When a selection process for a particular job or group of jobs results in the selection of members of any racial, ethnic, or sex group at a lower rate than members of other groups.
The legal term for any group which continues to suffer the effects of past discriminatory practices, as determined by analysis or court decision.
Specific actions in recruitment, hiring, upgrading designed and taken for the purpose of eliminating the present effects of past discrimination, or to prevent discrimination.
Affirmative Action Plan
A plan that focuses on the hiring, training, and promoting of individuals in protected classes that are underrepresented in the organization’s workforce.
Special recruitment efforts undertaken to assure that qualified protected class members are well represented in the applicant pools for positions from or in which they have been excluded or substantially underutilized.
All people who have applied for a particular job or group of jobs during one period of opening. The collection of candidates from whom the selection or selections for available positions may be made.
The first affirmative action case brought to the Supreme Court in 1978.
A hierarchy of jobs consisting of series of more complex duties and responsibilities within a general occupational area.
Personal rights guaranteed and protected by the Constitution; i.e., freedom of speech, press, freedom from discrimination.
A lawsuit brought by one or more individuals on behalf of themselves and "all others similarly situated." The purpose of a class action is to obtain a judicial remedy which not only eliminates a wrong committed against an individual, and compensates him or her for the effects of that wrong, but which also provides such remedies for all others who have suffered as a result of the same practice or practices.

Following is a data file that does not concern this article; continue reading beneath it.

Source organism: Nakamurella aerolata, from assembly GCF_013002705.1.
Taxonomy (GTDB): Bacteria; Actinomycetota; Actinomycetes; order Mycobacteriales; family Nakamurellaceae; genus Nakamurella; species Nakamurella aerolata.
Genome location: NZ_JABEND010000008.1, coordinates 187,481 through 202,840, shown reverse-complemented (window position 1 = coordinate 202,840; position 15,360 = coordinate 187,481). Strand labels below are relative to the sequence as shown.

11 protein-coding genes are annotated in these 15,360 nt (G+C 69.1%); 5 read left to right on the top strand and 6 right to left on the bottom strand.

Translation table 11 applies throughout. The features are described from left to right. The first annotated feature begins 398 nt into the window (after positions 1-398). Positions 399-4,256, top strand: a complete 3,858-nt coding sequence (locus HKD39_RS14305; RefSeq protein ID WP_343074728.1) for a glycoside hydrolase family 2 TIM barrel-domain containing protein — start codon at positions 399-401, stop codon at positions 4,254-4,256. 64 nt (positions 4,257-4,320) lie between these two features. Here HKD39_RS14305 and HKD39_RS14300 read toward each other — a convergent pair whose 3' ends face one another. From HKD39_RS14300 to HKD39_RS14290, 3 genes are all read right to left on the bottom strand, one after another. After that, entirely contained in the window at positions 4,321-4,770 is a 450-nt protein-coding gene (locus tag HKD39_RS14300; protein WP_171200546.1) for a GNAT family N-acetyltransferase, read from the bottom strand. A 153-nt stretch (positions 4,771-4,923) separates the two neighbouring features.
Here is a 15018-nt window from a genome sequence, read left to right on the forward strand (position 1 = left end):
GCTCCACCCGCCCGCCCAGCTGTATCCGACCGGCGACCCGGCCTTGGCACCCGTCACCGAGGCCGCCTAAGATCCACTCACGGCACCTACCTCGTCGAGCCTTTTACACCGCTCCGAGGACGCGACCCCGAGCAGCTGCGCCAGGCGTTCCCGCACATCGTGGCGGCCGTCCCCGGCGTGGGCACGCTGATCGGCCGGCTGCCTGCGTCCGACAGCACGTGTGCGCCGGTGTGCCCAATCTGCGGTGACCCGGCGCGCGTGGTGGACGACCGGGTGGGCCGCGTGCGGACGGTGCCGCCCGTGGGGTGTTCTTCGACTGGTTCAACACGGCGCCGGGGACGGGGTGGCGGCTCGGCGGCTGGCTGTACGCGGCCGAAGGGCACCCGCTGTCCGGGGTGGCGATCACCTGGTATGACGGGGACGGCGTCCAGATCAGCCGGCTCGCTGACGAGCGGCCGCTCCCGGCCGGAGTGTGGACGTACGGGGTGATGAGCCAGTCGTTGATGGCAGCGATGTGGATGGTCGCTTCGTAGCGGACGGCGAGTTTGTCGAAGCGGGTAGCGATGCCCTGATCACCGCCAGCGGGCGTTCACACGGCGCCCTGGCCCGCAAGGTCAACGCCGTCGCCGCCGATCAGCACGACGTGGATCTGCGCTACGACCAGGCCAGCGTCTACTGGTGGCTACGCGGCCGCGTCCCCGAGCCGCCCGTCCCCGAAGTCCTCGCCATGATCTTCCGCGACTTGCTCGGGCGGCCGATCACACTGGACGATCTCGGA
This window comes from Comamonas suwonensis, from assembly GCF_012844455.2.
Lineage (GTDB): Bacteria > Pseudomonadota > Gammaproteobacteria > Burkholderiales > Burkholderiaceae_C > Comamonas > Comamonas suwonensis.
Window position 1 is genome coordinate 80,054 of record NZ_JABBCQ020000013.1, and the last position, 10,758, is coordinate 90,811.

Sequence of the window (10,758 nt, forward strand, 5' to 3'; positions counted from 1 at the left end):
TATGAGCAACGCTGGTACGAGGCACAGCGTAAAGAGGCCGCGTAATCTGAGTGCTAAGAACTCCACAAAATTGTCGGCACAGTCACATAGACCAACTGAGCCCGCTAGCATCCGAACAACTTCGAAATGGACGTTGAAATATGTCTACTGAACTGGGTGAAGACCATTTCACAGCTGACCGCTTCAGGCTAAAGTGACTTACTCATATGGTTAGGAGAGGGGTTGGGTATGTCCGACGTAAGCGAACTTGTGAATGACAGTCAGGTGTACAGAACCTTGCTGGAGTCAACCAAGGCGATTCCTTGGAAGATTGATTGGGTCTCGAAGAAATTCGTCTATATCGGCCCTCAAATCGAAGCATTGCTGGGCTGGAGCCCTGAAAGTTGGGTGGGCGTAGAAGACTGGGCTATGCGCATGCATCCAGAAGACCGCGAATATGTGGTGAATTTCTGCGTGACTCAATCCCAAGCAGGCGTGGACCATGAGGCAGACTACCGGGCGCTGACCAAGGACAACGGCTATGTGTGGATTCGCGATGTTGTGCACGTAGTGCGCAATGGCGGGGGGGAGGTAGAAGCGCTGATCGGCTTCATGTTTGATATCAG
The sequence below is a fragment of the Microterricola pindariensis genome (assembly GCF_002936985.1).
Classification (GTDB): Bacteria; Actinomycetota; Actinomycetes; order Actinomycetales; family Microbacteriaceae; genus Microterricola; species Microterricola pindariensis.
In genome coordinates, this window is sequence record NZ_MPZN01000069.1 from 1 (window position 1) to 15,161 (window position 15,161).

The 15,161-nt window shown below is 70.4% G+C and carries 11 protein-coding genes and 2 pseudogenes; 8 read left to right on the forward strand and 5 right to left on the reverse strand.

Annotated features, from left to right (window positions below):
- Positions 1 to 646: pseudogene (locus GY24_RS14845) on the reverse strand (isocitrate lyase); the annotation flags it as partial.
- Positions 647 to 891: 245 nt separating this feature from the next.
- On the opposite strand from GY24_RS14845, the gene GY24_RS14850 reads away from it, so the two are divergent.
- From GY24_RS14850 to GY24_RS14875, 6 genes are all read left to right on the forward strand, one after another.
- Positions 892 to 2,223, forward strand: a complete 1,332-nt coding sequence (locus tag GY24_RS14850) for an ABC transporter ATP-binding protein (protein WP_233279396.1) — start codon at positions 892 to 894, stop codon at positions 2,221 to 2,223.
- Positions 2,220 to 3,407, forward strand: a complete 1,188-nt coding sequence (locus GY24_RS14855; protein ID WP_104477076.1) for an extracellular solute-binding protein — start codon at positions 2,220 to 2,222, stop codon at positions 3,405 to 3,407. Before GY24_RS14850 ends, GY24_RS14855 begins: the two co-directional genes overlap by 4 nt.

Payment of wages based on the value of the work performed taking into consideration such factors as education, training, skills, experience, effort, responsibility and working conditions. Often this is talked about when comparing the salaries for jobs that are traditionally female to salaries of those that are traditionally male.
A situation in which an agency fully meets the requirements of laws, rules and regulations; and court cases which mandate nondiscrimination and affirmative action.
Any local, state, or federal government agency which administers laws or regulations in the EEO field.
An intentional or unintentional act which adversely affects employment or other opportunities because of race, color, religion, sex, handicap, marital status, or national origin, or other factors such as age.
Disparate Effect or Disparate Impact
The result of an employment policy, practice, or procedure that has less favorable consequences for a protected class than for the dominant group.
Employment practices such as the use of tests or educational requirements (which are fair and neutral on their face) that are applied or administered in an unfair manner. An example would be using an "old boy network" to hire for jobs even though the positions have been posted.
Equal Employment Opportunity
Where employment decisions are based solely on the individual merit and fitness of applicants and employees related to specific jobs to ensure equal access in the employment process.
Equal Employment Opportunity Commission (EEOC)
The federal government agency mandated to enforce Title VII of the Civil Rights Act of 1964. The Commission has five members, each appointed to a five year term by the President of the United States with the advice and consent of Congress. It has the power to bring suits, subpoena witnesses, issue guidelines that have the force of law, render decisions, provide legal assistance to complainants, etc., in regard to fair employment.